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Impact of Government Shutdown on the Food and Beverage Industry

Krista Fredrick

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Krista Fredrick | October 11, 2013 | 0

Government impact on food and beverage industry

The impact of the ongoing government shutdown has furloughed numerous federal employees, shut down organizations intended to fund medical treatments (such as the National Institutes of Health (NIH)), and closed important agencies that are vital to protecting the safety and health of Americans.

Now, food safety experts predict that the shutdown is now endangering what Americans eats.  The Food and Drug Administration  (FDA), which is responsible for inspecting  and monitoring the U.S.’ food supply, is also on furlough, meaning food that is imported from other countries, such as fruits, vegetables, and seafood is not being inspected. As far as our meat and poultry are concerned, inspectors are required to be employed at every meat processing plant in the nation by law, which means that domestic meat will still continue to be inspected.  Although, this seems rather alarming, it is estimated that the FDA, on average inspects about two percent of food coming into the U.S. According to CNN’s Eatocracy, the Department of Health and Human Services has a contingency plan in place in the event of a government shutdown that identifies FDA staff members that must remain employed  to “inspect regulated products and manufacturers, conduct sample analysis on products and review imports offered for entry into the U.S.”

In the event of a food-borne illness outbreak, like the Foster Farms salmonella outbreak that has sickened over 300 people in 18 states, it becomes a little more concerning. On Tuesday, the Center for Disease Control (CDC) recalled only 30 of its 13,000  furloughed worked to handle the investigation and analysis of the outbreak.  Although, they seem to have this outbreak under control, it is hard to say how they will handle future food-borne illness outbreaks, should the shutdown continue for much longer. On a yearly basis, over 48 million people become sick with a food-borne illness.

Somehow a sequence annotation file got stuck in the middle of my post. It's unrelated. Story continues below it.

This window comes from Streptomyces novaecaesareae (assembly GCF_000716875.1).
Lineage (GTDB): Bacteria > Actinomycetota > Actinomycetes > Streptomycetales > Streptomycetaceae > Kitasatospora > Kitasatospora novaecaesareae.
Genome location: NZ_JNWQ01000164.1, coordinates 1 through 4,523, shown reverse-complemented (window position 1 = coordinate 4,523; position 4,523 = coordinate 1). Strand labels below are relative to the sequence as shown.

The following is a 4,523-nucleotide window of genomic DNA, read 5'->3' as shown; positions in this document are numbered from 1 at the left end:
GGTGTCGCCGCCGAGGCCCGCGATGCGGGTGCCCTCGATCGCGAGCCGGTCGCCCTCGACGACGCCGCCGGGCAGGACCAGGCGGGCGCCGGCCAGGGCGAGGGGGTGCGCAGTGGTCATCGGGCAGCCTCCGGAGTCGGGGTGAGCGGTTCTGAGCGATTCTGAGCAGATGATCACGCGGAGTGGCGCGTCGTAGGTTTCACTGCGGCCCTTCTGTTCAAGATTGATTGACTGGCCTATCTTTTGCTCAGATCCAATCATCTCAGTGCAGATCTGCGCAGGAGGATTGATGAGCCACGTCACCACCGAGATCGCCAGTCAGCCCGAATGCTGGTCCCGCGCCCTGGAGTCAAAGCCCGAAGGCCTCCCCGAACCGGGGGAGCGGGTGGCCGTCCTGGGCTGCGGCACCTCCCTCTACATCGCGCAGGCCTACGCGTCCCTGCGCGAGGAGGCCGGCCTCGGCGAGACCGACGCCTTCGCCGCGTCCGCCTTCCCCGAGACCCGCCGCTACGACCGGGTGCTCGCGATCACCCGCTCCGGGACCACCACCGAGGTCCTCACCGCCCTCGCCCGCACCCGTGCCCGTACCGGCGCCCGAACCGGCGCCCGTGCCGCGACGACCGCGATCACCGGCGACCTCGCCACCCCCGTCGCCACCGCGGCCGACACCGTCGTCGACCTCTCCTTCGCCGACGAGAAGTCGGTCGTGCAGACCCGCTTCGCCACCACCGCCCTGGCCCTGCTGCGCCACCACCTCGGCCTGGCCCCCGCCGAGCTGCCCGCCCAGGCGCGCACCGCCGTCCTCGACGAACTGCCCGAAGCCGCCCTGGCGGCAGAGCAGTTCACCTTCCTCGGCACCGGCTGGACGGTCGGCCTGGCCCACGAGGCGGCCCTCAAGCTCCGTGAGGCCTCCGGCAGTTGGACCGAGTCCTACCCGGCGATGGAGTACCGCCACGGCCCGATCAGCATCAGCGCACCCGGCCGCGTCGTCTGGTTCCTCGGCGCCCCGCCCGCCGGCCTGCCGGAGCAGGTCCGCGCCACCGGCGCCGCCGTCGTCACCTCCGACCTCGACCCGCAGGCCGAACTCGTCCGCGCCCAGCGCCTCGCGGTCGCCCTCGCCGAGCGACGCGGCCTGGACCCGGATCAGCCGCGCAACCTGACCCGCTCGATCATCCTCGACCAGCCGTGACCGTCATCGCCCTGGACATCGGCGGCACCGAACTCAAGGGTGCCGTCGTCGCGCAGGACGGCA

In other news, the shutdown is even affecting  the craft beer industry. The Alcohol and Tobacco Tax and Trade Bureau (or TTB), the agency that processes applications for new breweries, brews, and even labels is closed.  According to the Associated Press, the TTB  will still process taxes from existing permit holders, but all new applications are on hold.  For mass production breweries like Coors, the impact may not be as severe, but for craft breweries whose businesses’ thrive on unique and seasonal beers, the costs may be a lot higher. In Texas, craft brewers have especially been hit hard. Just five months ago, Texas lawmakers permitted craft breweries to sell their products to consumers on-site, and now to sell any new beer, there will be an even longer delay.  Elsewhere around the country, brewers such as Mike Brenner of Milwaukee had just filed for a tasting room, states:

“My dream, this is six years in the making, is to open this brewery and I’ve been working so hard, and I find all these great investors. And now I can’t get started because people are fighting over this or that in Washington… This is something people don’t mess around with. Even in a bad economy, people drink beer.”

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